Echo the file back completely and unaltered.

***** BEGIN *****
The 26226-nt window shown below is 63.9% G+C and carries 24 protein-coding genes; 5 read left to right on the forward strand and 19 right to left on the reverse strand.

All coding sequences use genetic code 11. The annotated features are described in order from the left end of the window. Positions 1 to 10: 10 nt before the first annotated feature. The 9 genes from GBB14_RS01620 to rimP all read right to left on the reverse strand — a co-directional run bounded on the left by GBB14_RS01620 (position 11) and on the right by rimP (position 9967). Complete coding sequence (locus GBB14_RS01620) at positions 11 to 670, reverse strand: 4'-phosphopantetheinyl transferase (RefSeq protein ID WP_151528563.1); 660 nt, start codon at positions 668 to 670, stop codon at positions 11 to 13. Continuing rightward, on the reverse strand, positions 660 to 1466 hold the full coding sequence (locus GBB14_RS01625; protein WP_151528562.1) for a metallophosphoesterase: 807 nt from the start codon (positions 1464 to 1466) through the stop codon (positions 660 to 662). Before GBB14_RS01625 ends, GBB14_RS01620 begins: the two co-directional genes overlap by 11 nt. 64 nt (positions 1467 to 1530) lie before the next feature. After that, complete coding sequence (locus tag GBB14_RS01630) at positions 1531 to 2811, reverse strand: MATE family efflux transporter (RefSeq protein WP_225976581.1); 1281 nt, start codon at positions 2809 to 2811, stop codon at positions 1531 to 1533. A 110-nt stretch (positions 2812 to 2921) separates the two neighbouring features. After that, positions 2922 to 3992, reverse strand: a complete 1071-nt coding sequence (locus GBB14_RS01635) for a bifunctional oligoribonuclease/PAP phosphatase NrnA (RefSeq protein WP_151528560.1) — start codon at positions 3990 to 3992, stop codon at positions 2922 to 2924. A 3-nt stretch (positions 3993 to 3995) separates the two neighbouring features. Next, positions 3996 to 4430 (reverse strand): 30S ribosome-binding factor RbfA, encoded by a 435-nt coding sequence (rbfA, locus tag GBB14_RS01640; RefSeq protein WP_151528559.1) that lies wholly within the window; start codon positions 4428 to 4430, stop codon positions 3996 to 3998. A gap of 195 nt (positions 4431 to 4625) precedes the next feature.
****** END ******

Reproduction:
The 26226-nt window shown below is 63.9% G+C and carries 24 protein-coding genes; 5 read left to right on the forward strand and 19 right to left on the reverse strand.

All coding sequences use genetic code 11. The annotated features are described in order from the left end of the window. Positions 1 to 10: 10 nt before the first annotated feature. The 9 genes from GBB14_RS01620 to rimP all read right to left on the reverse strand — a co-directional run bounded on the left by GBB14_RS01620 (position 11) and on the right by rimP (position 9967). Complete coding sequence (locus GBB14_RS01620) at positions 11 to 670, reverse strand: 4'-phosphopantetheinyl transferase (RefSeq protein ID WP_151528563.1); 660 nt, start codon at positions 668 to 670, stop codon at positions 11 to 13. Continuing rightward, on the reverse strand, positions 660 to 1466 hold the full coding sequence (locus GBB14_RS01625; protein WP_151528562.1) for a metallophosphoesterase: 807 nt from the start codon (positions 1464 to 1466) through the stop codon (positions 660 to 662). Before GBB14_RS01625 ends, GBB14_RS01620 begins: the two co-directional genes overlap by 11 nt. 64 nt (positions 1467 to 1530) lie before the next feature. After that, complete coding sequence (locus tag GBB14_RS01630) at positions 1531 to 2811, reverse strand: MATE family efflux transporter (RefSeq protein WP_225976581.1); 1281 nt, start codon at positions 2809 to 2811, stop codon at positions 1531 to 1533. A 110-nt stretch (positions 2812 to 2921) separates the two neighbouring features. After that, positions 2922 to 3992, reverse strand: a complete 1071-nt coding sequence (locus GBB14_RS01635) for a bifunctional oligoribonuclease/PAP phosphatase NrnA (RefSeq protein WP_151528560.1) — start codon at positions 3990 to 3992, stop codon at positions 2922 to 2924. A 3-nt stretch (positions 3993 to 3995) separates the two neighbouring features. Next, positions 3996 to 4430 (reverse strand): 30S ribosome-binding factor RbfA, encoded by a 435-nt coding sequence (rbfA, locus tag GBB14_RS01640; RefSeq protein WP_151528559.1) that lies wholly within the window; start codon positions 4428 to 4430, stop codon positions 3996 to 3998. A gap of 195 nt (positions 4431 to 4625) precedes the next feature.